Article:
The King 40 Years On: Still Good Rockin’ TonightBy Justin Hast
When Sam Phillips set up his small Memphis record label on 3 January 1950, I doubt that in his wildest dreams he ever thought that he would go on to discover one of the finest performers of all time. It was said that Phillips once suggested that Elvis Presley was “the greatest man to walk the earth since Jesus.” It was Phillips who would go on to teach Elvis how to deliver what he had to offer, but in a strange turn of events would go on to sell his contract in November 1955 after having had some local success in the South — not one of the better business decisions Phillips would make.
Although I wasn’t around during his reign, even today, August 16, 40 years on from Elvis’s death, the King of Rock ‘n’ Roll is heading back to the top album slot in world charts. As it currently stands, It’s Elvis versus Ed Sheeran for the UK number 1 spot!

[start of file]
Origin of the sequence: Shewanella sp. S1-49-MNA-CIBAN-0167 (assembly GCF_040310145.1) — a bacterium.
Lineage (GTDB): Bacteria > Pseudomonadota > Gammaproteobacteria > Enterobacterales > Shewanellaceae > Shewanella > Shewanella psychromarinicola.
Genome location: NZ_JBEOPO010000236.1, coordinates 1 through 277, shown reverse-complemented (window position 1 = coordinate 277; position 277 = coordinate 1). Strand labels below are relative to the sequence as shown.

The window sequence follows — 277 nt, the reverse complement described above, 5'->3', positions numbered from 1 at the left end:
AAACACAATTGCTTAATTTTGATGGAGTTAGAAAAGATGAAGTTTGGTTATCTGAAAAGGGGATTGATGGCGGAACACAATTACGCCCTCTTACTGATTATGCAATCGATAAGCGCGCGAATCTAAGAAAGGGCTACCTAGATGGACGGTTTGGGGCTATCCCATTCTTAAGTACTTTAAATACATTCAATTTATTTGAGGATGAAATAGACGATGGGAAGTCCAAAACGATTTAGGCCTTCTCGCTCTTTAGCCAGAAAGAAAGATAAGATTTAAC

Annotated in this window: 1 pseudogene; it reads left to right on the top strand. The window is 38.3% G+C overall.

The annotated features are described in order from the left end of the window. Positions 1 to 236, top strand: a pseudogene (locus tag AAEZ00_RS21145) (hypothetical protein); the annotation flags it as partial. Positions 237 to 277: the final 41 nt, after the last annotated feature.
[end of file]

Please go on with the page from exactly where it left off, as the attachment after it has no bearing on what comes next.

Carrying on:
A few things you need to know about Elvis:
- He came in fourth last year in the Forbes List of Top-Earning Dead Celebrities, with $27 million. He has sold more than a billion records (on all formats) worldwide, according to his record company.
- He died aged only 42 at his home, Graceland, in Memphis Tennessee in 1977.
- Elvis’ famous black hair was dyed — his natural colour was blonde, turning medium brown as he grew older.
- Elvis was 6 feet tall and wore a size 11 shoe.
- He was a watch guy.
You can tell looking at the images below that he not only loved watches, but he was knowledgeable and had fun with it. Elvis was a global superstar who could have afforded pretty much any watch he wanted, but often sported modestly-priced watches from brands including Hamilton and Elgin.
Elvis had several watches in his collection, notably a rare Omega Constellation (pink gold with a black “sniper” dial), developed by the Omega management of the day, René Bannwart and Adolphe Vallat. It was a delicate dress watch with cross hair dial, from the era of Omega domination.
Elvis also owned a King Midas Rolex (reference 9630), which interestingly enough, was the most expensive Rolex on the market at the time, retailing for a whopping $2,500 in 18-karat gold. Why a Midas? It came from Greek mythology, and was obviously fit for a king (forgive me).
Finally, Elvis was given a Hamilton Ventura — the world’s first battery-powered watch. He wore it regularly, and the timepiece became iconic when it showed up in his 1961 film Blue Hawaii. It’s now known as “the Elvis watch”.
On this, the anniversary of his passing, we say: Long Live the King!